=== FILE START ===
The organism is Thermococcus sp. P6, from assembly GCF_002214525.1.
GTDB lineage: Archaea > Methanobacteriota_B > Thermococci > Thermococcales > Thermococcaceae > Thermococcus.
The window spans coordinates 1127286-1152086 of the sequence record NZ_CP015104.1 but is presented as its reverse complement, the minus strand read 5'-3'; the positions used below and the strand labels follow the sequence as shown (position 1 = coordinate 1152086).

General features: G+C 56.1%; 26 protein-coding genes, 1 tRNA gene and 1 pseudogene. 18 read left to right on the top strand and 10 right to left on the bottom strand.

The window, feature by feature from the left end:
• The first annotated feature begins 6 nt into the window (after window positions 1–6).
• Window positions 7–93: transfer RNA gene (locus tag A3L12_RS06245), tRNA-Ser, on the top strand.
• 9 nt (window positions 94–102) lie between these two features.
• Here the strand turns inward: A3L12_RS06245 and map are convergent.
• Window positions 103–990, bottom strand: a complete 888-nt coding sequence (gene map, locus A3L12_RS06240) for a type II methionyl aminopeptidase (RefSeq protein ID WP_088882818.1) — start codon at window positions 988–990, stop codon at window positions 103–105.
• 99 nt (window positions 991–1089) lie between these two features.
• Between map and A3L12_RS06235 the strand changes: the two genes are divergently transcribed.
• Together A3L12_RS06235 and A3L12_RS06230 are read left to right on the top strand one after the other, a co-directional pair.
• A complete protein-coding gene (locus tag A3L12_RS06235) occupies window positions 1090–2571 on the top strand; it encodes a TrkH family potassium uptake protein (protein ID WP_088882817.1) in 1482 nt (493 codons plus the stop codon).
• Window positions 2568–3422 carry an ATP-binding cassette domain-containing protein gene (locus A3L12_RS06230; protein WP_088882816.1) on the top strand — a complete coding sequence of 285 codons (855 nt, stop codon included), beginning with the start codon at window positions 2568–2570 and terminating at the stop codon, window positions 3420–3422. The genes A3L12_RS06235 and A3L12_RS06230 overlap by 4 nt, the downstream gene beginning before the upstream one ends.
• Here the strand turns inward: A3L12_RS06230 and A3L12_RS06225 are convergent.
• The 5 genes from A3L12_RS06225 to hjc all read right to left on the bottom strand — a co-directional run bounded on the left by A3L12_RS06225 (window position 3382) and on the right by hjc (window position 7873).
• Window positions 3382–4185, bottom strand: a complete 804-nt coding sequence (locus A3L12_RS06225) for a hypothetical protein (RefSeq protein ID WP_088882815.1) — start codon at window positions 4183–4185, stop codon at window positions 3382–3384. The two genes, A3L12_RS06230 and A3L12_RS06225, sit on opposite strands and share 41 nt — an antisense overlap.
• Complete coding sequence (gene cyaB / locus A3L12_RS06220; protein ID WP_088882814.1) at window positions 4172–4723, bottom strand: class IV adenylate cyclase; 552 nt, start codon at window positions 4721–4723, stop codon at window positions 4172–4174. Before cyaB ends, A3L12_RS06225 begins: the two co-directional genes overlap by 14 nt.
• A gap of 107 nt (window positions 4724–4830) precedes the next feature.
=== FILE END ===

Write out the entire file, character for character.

The organism is Thermococcus sp. P6, from assembly GCF_002214525.1.
GTDB lineage: Archaea > Methanobacteriota_B > Thermococci > Thermococcales > Thermococcaceae > Thermococcus.
The window spans coordinates 1127286-1152086 of the sequence record NZ_CP015104.1 but is presented as its reverse complement, the minus strand read 5'-3'; the positions used below and the strand labels follow the sequence as shown (position 1 = coordinate 1152086).

General features: G+C 56.1%; 26 protein-coding genes, 1 tRNA gene and 1 pseudogene. 18 read left to right on the top strand and 10 right to left on the bottom strand.

The window, feature by feature from the left end:
• The first annotated feature begins 6 nt into the window (after window positions 1–6).
• Window positions 7–93: transfer RNA gene (locus tag A3L12_RS06245), tRNA-Ser, on the top strand.
• 9 nt (window positions 94–102) lie between these two features.
• Here the strand turns inward: A3L12_RS06245 and map are convergent.
• Window positions 103–990, bottom strand: a complete 888-nt coding sequence (gene map, locus A3L12_RS06240) for a type II methionyl aminopeptidase (RefSeq protein ID WP_088882818.1) — start codon at window positions 988–990, stop codon at window positions 103–105.
• 99 nt (window positions 991–1089) lie between these two features.
• Between map and A3L12_RS06235 the strand changes: the two genes are divergently transcribed.
• Together A3L12_RS06235 and A3L12_RS06230 are read left to right on the top strand one after the other, a co-directional pair.
• A complete protein-coding gene (locus tag A3L12_RS06235) occupies window positions 1090–2571 on the top strand; it encodes a TrkH family potassium uptake protein (protein ID WP_088882817.1) in 1482 nt (493 codons plus the stop codon).
• Window positions 2568–3422 carry an ATP-binding cassette domain-containing protein gene (locus A3L12_RS06230; protein WP_088882816.1) on the top strand — a complete coding sequence of 285 codons (855 nt, stop codon included), beginning with the start codon at window positions 2568–2570 and terminating at the stop codon, window positions 3420–3422. The genes A3L12_RS06235 and A3L12_RS06230 overlap by 4 nt, the downstream gene beginning before the upstream one ends.
• Here the strand turns inward: A3L12_RS06230 and A3L12_RS06225 are convergent.
• The 5 genes from A3L12_RS06225 to hjc all read right to left on the bottom strand — a co-directional run bounded on the left by A3L12_RS06225 (window position 3382) and on the right by hjc (window position 7873).
• Window positions 3382–4185, bottom strand: a complete 804-nt coding sequence (locus A3L12_RS06225) for a hypothetical protein (RefSeq protein ID WP_088882815.1) — start codon at window positions 4183–4185, stop codon at window positions 3382–3384. The two genes, A3L12_RS06230 and A3L12_RS06225, sit on opposite strands and share 41 nt — an antisense overlap.
• Complete coding sequence (gene cyaB / locus A3L12_RS06220; protein ID WP_088882814.1) at window positions 4172–4723, bottom strand: class IV adenylate cyclase; 552 nt, start codon at window positions 4721–4723, stop codon at window positions 4172–4174. Before cyaB ends, A3L12_RS06225 begins: the two co-directional genes overlap by 14 nt.
• A gap of 107 nt (window positions 4724–4830) precedes the next feature.